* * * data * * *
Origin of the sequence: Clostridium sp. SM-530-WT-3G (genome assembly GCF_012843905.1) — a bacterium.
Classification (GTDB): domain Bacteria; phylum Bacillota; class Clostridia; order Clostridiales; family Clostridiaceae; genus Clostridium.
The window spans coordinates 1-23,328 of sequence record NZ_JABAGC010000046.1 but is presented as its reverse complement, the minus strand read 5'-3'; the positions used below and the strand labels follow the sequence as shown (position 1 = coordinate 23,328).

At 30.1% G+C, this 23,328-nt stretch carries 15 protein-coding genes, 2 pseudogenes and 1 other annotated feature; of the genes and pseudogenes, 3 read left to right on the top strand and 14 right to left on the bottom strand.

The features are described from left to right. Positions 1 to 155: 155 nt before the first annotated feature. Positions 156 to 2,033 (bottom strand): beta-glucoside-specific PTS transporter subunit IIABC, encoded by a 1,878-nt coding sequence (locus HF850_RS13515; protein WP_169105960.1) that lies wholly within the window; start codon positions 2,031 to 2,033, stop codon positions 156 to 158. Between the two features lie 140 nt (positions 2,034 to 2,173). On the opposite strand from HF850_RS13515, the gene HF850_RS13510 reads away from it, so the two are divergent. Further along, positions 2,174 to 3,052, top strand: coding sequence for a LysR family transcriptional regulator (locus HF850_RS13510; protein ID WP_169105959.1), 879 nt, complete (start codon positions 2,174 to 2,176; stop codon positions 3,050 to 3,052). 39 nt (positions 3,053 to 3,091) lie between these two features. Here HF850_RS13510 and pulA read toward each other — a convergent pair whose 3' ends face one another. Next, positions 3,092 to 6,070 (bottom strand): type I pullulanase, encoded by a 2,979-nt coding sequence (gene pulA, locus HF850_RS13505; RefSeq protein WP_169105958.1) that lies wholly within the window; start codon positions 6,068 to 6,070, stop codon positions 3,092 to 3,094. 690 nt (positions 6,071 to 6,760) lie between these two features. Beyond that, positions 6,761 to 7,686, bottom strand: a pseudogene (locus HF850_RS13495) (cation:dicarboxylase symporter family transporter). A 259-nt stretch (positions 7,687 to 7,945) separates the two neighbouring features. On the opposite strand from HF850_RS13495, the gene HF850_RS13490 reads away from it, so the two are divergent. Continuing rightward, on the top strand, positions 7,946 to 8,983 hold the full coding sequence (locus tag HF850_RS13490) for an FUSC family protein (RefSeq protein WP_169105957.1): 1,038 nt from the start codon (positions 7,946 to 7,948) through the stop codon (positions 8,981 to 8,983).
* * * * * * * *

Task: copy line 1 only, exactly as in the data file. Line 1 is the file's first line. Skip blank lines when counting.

Origin of the sequence: Clostridium sp. SM-530-WT-3G (genome assembly GCF_012843905.1) — a bacterium.